Sensible Withdrawals

Sensible Withdrawals is a variation of the Constant Dollar withdrawal strategy. It works like this: you choose a "base" withdrawal rate that is enough to cover the minimum amount of spending that you must do each year, which includes paying your food, housing, bills, and so on. No matter how the market is performing, you are always able to withdraw this base amount each year.

Typically, your base rate should be lower than typical Constant Dollar withdrawal rates. For instance, if you would normally withdraw 4% when using Constant Dollar, then you might consider a base withdrawal rate of 3% with Sensible Withdrawals.

On top of this amount, you specify a second rate, the Extras Withdrawal Rate. Each year, you look at the gains of the previous year's portfolio. Whenever those gains (accounting for inflation) are positive, you withdraw an amount equal to the Extras Withdrawal Rate times the value of the gains.

This extra money can be used for frivolous spending: vacations, a new car, hobbies...whatever it is that you want. Because the base withdrawal rate covers all of your essential spending, the extra income can be considered completely disposable.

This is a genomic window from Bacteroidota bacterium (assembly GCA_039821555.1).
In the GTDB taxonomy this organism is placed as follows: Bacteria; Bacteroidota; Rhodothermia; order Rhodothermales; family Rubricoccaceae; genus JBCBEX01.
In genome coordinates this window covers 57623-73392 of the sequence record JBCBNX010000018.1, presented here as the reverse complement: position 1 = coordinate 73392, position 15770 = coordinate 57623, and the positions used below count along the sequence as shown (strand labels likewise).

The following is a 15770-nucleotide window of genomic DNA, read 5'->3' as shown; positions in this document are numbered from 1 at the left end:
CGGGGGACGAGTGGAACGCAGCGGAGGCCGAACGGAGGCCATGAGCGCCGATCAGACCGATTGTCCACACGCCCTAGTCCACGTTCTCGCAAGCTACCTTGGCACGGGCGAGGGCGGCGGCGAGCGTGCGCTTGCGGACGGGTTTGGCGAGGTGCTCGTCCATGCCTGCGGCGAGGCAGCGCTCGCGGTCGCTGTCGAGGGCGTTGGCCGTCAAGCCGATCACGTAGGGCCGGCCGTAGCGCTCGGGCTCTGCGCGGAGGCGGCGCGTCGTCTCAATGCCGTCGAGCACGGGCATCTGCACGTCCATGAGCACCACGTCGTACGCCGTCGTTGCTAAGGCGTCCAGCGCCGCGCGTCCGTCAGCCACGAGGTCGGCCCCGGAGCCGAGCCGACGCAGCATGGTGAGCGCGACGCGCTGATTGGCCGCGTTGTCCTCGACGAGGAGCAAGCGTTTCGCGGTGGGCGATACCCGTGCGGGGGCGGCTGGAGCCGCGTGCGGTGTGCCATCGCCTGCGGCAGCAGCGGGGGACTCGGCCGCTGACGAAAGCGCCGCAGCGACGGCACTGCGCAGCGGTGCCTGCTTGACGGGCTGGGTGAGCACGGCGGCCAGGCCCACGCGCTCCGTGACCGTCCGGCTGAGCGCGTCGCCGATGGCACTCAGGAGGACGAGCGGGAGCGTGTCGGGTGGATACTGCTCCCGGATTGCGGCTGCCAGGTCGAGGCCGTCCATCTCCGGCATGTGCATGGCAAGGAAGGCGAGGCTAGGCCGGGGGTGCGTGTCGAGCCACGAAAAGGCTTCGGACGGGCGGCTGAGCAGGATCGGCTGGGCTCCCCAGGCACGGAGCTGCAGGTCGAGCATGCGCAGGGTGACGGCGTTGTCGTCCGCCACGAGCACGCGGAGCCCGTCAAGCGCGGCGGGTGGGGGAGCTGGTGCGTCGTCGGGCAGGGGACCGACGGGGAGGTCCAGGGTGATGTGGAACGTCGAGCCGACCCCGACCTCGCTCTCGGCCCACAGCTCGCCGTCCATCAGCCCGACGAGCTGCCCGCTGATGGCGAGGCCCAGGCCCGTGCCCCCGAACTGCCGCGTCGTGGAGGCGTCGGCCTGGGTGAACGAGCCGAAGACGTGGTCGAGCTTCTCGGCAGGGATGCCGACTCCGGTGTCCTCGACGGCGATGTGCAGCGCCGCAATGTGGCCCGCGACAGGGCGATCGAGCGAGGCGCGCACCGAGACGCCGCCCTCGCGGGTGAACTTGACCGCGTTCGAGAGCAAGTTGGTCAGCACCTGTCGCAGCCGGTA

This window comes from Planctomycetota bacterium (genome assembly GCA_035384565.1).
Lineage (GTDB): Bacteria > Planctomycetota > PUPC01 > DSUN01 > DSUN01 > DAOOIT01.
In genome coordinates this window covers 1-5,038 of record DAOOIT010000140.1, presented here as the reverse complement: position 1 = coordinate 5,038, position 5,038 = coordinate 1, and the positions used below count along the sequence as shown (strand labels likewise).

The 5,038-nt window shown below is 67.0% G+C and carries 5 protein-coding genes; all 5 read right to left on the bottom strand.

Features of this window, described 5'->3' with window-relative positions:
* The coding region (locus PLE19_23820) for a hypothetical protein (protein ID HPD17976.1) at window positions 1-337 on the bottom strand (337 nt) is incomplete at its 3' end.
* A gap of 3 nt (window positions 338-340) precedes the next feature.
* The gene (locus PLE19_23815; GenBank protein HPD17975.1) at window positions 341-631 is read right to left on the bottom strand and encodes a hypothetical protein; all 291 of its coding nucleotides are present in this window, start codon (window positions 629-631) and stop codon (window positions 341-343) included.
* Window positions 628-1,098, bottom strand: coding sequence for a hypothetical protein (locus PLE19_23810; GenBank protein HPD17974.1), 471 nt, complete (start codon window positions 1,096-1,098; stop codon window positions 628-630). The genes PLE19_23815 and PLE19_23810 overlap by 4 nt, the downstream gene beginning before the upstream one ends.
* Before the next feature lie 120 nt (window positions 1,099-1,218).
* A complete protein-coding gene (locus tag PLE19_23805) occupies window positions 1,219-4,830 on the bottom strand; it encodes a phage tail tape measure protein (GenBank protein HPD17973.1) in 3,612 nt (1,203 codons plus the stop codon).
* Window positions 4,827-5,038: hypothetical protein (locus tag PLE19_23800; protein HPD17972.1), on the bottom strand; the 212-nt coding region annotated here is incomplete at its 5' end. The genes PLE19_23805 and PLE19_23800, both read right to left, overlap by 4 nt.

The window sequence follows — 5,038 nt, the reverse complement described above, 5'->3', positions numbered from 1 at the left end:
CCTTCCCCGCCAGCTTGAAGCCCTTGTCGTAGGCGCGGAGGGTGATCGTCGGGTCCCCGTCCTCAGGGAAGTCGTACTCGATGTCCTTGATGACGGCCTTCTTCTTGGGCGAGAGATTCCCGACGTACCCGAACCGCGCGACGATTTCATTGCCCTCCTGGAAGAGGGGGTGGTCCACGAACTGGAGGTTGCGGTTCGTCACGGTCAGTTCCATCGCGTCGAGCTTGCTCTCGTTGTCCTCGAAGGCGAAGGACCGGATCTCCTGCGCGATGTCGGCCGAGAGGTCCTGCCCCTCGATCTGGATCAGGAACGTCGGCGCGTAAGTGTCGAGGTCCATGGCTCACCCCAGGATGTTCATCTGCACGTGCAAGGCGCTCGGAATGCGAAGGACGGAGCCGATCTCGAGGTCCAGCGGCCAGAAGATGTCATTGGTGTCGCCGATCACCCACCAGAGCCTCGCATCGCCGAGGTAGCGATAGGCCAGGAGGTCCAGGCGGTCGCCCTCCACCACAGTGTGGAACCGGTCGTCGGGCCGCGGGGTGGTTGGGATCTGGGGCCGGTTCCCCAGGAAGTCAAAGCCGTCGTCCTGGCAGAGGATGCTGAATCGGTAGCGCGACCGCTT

Let's look at an example: consider a year that starts with a $1,000,000 portfolio after growing by $25,000 in the previous year.

If you have a base withdrawal rate of 3%, then you're able to withdraw $30,000. And if you have an extras withdrawal rate of 10%, you would add $2,500 to your withdrawal for a total of $32,500.

The Sensible Withdrawals strategy is not only less likely to run out of money than the Constant Dollar strategy, but on average it also allows you to withdraw more money over the course of your retirement. However, it suffers from high withdrawal fluctuations from year to year in volatile markets. If a steady withdrawal amount is important to you, then you may wish to consider other strategies.

Strengths

Weaknesses

  • Withdrawal amounts can vary considerably from year to year